The Internet of Things promises much, but its success depends heavily on a more transparent and harmonized approach to privacy issues.
That was the message delivered by Deutsche Telekom chief Timotheus Höttges during the morning keynotes at Mobile World Congress in Barcelona on Tuesday.
Höttges said a solid and consistent regulatory framework is needed to define how IoT services are implemented, particularly in regards to handling of personal data.
“We need harmonization of data protection laws, and we need standards for privacy and security and ethical practices,” he said. “We need a common understanding of how we deal with each other, and give trust to the customer.”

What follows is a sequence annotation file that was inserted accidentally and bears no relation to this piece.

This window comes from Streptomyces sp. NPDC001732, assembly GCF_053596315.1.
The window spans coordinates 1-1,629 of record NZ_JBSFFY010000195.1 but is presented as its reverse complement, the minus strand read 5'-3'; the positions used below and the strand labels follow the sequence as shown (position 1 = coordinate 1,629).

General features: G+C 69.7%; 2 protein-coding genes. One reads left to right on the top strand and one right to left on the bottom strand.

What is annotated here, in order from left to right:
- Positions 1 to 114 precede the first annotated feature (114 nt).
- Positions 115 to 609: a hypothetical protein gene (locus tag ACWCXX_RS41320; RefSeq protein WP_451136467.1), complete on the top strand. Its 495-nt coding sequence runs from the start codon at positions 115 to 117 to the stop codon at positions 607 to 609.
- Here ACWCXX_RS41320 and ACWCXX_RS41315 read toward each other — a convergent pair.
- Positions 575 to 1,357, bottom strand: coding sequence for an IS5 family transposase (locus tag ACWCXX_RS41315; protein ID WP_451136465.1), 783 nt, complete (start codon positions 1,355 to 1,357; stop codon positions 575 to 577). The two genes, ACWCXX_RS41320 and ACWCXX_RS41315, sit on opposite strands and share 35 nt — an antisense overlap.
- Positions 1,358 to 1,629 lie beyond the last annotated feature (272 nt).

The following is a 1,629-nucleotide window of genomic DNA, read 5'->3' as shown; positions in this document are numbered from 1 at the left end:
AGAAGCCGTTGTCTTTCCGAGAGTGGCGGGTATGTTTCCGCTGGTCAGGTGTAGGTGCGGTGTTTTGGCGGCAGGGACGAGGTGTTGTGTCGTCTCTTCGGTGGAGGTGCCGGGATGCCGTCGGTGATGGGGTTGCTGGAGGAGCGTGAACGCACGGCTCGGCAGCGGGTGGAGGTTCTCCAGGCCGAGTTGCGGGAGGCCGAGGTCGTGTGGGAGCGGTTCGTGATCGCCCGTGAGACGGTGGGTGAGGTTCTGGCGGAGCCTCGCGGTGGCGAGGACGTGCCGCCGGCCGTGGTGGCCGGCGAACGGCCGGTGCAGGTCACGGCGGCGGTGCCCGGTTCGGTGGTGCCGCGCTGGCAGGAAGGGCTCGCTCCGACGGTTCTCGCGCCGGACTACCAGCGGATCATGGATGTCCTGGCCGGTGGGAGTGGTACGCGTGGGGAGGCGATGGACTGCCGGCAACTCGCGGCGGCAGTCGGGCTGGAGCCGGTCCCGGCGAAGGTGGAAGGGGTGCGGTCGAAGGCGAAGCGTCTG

The concept of the Internet of Things and the possible services it enables – connected homes, connected cars, healthcare services, etc – are a great revenue opportunity for the telecom sector.
NTT DoCoMo CEO Kaoru Kato said that new business revenues from IoT-related services are estimated to be $7 billion at the end of FY2013. “Our target is $10 billion by 2015.”
Höttges agreed that there is a lot of revenue potential in IoT. “It is estimated to be a $500 billion market, but I think any forecast is too conservative.”
But because “big data” is a major component of the IoT paradigm, he said, privacy is a major issue that has to be addressed up front, especially in light of current events.
“Because of the NSA/Snowden affair, customers are more sensitized about security and privacy,” he said.